OUR VIEW: Keep e-cigs out of hands of children
E-cigarettes are becoming more prevalent, mostly evidenced by their appearance in various national television advertising campaigns.
What are they?
Generally speaking, they simulate cigarettes by using a heating element to vaporize liquids — some of which include mixtures of nicotine and various flavorings.
Most e-cigarettes look just like cigarettes and, no doubt, they are used to simulate the act of smoking.
Trouble is, the sale of e-cigarettes is open to minors in most states, and we see that as trouble. Federal laws mean minors aren’t able to purchase traditional cigarettes, and those that do risk a run-in with the police. Yet e-cigarettes remain unregulated in South Dakota.
A few states already have jumped to take care of this loophole, but South Dakota has not. Also, e-cigarettes face no advertising restrictions, which means their makers are able to get in front of potential consumers, including kids.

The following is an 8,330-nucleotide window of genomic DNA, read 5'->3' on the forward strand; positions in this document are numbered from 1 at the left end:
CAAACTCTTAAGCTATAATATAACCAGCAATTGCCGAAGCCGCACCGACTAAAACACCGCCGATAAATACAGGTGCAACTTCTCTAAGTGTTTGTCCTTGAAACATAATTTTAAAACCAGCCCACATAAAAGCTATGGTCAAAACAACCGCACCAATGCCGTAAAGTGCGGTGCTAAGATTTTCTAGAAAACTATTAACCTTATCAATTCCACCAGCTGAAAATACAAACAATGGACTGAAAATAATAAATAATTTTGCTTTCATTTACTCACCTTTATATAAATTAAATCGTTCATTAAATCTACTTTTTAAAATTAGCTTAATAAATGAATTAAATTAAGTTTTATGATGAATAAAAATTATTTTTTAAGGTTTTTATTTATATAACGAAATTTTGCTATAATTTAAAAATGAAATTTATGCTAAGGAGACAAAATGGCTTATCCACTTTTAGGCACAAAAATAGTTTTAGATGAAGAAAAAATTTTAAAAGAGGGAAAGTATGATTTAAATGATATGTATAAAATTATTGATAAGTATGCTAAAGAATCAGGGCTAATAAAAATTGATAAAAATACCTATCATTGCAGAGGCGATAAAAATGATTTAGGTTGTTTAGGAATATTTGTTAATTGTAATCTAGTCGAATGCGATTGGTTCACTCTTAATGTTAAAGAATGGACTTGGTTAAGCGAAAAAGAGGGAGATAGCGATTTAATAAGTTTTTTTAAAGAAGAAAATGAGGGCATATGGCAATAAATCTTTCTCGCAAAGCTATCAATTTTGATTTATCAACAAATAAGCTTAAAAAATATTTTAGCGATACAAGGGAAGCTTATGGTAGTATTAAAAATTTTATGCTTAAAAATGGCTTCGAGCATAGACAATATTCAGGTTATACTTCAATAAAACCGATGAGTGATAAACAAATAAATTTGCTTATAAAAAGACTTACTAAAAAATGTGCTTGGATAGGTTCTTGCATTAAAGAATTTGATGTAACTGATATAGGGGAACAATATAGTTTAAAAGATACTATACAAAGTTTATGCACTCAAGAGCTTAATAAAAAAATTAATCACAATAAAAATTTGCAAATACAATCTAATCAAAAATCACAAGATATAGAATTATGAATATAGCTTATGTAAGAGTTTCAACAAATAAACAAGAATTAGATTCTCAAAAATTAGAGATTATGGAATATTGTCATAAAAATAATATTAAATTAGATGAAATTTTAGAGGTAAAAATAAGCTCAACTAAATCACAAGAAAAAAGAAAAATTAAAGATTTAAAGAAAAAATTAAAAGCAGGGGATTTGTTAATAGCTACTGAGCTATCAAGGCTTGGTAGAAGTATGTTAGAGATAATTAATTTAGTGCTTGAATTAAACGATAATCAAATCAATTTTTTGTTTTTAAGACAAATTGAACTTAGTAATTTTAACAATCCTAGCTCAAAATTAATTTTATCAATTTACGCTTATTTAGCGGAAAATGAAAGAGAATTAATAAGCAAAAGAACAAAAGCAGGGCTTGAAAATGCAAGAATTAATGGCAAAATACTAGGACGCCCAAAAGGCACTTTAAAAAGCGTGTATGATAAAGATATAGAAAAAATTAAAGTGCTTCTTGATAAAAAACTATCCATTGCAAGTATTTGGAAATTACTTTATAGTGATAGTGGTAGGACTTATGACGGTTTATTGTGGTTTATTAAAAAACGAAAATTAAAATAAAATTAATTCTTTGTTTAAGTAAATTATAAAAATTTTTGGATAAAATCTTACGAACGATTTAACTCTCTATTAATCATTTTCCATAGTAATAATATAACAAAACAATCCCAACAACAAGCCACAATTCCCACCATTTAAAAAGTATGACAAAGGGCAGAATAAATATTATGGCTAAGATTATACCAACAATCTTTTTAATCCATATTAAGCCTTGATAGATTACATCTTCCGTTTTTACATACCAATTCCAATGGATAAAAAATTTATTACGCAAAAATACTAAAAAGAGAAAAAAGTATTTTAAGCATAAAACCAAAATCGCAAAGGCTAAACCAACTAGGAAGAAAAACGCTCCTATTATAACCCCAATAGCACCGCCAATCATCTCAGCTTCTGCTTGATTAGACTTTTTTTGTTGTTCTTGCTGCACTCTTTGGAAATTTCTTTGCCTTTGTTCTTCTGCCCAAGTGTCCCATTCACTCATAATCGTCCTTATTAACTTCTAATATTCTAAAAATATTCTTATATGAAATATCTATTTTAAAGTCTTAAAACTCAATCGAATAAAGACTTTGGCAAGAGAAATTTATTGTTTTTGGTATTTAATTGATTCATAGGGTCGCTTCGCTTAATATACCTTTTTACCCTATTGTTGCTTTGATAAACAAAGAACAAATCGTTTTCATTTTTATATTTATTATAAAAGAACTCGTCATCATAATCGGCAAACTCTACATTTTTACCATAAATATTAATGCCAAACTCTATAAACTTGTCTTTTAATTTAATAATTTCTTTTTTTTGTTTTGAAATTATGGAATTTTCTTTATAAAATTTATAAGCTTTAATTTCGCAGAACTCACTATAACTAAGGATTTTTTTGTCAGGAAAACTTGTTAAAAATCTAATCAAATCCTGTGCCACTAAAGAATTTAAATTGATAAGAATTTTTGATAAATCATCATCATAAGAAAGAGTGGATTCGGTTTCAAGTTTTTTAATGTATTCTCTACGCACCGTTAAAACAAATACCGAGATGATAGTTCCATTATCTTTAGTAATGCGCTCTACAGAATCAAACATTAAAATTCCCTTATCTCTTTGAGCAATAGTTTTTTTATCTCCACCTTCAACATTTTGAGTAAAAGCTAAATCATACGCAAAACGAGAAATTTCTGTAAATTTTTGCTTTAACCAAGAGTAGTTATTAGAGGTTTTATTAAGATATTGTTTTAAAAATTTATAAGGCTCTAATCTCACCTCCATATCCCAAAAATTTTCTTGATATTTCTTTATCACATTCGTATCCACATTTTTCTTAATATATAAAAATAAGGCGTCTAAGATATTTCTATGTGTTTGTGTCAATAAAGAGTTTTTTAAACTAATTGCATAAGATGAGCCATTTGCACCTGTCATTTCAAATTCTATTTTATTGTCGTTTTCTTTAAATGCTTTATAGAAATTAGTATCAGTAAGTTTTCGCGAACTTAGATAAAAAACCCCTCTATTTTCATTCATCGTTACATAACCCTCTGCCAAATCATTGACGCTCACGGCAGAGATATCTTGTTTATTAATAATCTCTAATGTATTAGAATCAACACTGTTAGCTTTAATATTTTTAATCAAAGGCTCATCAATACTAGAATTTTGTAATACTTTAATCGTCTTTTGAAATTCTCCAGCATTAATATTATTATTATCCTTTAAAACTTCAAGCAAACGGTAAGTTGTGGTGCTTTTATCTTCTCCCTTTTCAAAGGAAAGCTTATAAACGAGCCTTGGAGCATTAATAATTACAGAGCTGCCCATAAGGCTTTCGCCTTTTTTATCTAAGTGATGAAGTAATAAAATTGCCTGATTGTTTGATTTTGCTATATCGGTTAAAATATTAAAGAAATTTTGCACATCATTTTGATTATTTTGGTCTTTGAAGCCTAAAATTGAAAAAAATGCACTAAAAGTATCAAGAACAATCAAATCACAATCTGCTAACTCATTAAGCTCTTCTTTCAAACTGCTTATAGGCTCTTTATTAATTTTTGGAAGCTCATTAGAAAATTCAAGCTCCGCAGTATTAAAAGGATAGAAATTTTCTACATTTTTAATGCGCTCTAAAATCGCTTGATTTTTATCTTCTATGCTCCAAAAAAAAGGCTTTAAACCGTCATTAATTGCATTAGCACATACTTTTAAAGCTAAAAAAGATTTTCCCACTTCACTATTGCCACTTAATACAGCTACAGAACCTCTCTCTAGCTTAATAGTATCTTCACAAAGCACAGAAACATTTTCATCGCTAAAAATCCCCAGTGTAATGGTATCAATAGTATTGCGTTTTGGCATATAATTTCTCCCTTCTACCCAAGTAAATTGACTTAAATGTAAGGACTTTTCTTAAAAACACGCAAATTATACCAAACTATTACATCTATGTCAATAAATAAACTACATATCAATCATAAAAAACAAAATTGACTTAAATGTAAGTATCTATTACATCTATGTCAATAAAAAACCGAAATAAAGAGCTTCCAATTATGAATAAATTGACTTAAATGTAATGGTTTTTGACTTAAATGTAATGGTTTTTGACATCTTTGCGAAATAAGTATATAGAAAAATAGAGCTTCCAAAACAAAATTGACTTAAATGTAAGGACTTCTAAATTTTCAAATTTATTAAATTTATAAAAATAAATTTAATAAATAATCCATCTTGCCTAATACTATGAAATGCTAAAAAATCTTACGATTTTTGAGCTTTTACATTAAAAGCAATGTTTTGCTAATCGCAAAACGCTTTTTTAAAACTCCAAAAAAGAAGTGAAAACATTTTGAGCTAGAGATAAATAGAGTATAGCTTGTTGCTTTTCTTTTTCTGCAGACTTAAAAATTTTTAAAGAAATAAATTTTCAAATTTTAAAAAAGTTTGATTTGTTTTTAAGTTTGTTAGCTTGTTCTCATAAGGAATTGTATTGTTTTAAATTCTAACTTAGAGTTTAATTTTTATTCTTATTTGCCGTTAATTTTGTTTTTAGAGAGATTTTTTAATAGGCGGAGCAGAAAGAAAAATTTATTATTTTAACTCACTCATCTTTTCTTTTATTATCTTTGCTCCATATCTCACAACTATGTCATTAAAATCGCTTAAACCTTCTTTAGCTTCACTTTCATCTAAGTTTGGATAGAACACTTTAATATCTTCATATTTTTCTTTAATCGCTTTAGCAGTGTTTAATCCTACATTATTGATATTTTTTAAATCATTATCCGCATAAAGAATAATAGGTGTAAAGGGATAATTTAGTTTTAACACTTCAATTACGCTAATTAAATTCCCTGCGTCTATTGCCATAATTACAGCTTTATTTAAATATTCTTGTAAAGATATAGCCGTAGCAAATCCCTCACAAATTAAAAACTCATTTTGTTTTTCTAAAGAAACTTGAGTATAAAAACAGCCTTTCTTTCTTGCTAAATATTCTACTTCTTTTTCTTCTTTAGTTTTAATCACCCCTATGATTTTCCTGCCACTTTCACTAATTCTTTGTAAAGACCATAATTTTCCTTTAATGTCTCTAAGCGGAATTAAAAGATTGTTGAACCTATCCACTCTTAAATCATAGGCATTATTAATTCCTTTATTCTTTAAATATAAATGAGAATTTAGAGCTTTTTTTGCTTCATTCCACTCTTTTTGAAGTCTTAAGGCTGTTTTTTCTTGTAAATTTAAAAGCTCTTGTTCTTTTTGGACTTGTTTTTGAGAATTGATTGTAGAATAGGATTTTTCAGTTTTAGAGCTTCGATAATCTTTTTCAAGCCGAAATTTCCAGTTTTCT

Hopefully, this loophole soon will be closed. E-cigarettes may be better for adult smokers than regular cigarettes, but the addictive nicotine in e-cigarettes should not be available to children.
South Dakota Attorney General Marty Jackley is among 41 attorneys general nationwide who are urging the Food and Drug Administration to address e-cigarette advertising and sales to kids. Jackley wants to see limitations put in place that will keep these devices out of the hands of those younger than 18.
Also in play is how e-cigarettes are classified when it comes to South Dakota’s ban on smoking in public places.
We agree with Jackley and want to see regulations put in place that will keep e-cigarettes away from kids and also classify the devices as what they really seem to be: cigarettes, which shouldn’t be available to minors and which shouldn’t be allowable in public places.